Portraits of David MacMillan (left) and Benjamin List (right).

David MacMillan (left) and Benjamin List share the 2021 Nobel Prize in Chemistry for the development of asymmetric organocatalysis.Credit: Princeton University, Sameer A. Khan/Fotobuddy; David Ausserhofer/Max Planck Society/UPI/Shutterstock

Two researchers who developed techniques to speed up and control chemical reactions have won the 2021 Nobel Prize in Chemistry.

Benjamin List and David MacMillan separately developed a new type of catalysis in the 1990s. The technique — called asymmetric organocatalysis — is widely used today for the production of drugs and other chemicals. Crucially, the catalysts that the pair developed can distinguish left from right, synthesizing molecules that are different from their mirror image.

The pair developed “a truly elegant tool for making molecules — simpler than one could ever imagine”, said chemistry Nobel committee member Pernilla Wittung-Stafshede at the prize announcement. “Until the year 2000, we only knew about two forms of catalysts. But then everything changed. Benjamin List and David MacMillan independently reported that you can use small organic molecules to do the same job as big enzymes and metal catalysts in reactions that are precise, cheap, fast and environmentally friendly.”

“I absolutely didn’t expect this huge surprise — you really made my day today,” List told reporters at a press conference after the announcement. “When I [first] did this experiment, I didn’t know what would happen and I thought maybe it’s a stupid idea, or somebody has tried it already. When I saw it worked, I did feel that this could be something big.”

Alternative catalysts

Catalysts, substances that accelerate reactions without being used up, are fundamental tools for chemists. List, who is based at the Max Planck Institute for Coal Research in Mülheim an der Ruhr, Germany, and MacMillan, at Princeton University in New Jersey, developed catalysts that can drive asymmetric catalysis, in which a reaction produces more of the left-handed version of a molecule than the right-handed one, or vice versa.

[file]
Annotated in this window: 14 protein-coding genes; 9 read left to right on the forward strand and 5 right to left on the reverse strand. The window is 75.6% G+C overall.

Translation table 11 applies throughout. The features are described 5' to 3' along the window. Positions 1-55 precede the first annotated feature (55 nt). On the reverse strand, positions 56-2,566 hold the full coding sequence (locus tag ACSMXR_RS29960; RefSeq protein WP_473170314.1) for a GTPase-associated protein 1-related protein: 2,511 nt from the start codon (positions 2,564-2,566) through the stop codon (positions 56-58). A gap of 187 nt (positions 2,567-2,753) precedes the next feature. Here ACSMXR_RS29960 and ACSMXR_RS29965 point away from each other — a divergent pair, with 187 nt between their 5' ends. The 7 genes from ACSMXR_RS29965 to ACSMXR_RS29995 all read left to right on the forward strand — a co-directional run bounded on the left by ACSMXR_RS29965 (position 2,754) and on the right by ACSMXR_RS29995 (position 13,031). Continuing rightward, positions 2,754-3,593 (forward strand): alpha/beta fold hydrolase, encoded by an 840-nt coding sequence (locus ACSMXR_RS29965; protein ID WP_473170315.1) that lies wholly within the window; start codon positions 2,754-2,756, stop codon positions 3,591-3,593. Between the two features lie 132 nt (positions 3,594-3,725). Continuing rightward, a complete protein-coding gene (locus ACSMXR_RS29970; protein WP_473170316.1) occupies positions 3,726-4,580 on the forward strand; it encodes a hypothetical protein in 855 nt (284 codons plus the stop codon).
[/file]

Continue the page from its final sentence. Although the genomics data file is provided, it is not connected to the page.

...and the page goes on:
In 2000, List showed that the amino acid proline could act as a catalyst in an aldol reaction, in which carbon atoms from two different molecules are bonded together, and that it could drive asymmetric catalysis1. Around the same time, MacMillan designed small organic molecules that can provide or accept electrons and therefore efficiently catalyse reactions2.

Until their breakthroughs, the common wisdom among chemists was that a catalyst that synthesizes chiral molecules (those of a particular handedness) had to either be an enzyme or contain a transition metal such as iron. “It was a conceptual shift,” says chemist Cathleen Crudden at Queen’s University in Kingston, Canada. “For a long time, people thought that metals and enzymes were the only ones.”

The ‘organocatalysts’ developed by List, MacMillan and their collaborators had no metals. And unlike enzymes — typically large complexes made of proteins — they were small, organic molecules, “which, I think, is super exciting”, says chemist Claudia Felser at the Max Planck Institute for the Chemical Physics of Solids in Dresden, Germany. Organocatalysts are cheaper to produce, and more sustainable, than those containing metals, and interest in the field has exploded since their discovery.

Gift from nature

In a range of phenomena and at vastly different scales, nature often seems to prefer one handedness over another, Felser adds. This is reflected in the fact that matter predominates over antimatter in the Universe, and that life uses left-handed amino acids and right-handed sugars.

“Why in the world is biology single-handed? Why do we have this preference in nature? We don’t know,” List said. “This handedness is transferred in the catalytic reaction onto the substrates so that you get more of these handed molecules. It’s a great gift, I would say, that nature provides these molecules for us.”

“Chirality, for me, is the most interesting question in physics and chemistry and maybe even in biology,” Felser says, adding that today’s announcement could be “inspiring for the younger generations to look more for symmetry violations in nature”.

“In my opinion, the real revolution of what we have — of our discoveries — is only sort of surfacing now,” said List. He added that receiving the Nobel prize would allow him even greater freedom to pursue new ideas in his research. “I hope I live up to this recognition and continue discovering amazing things.”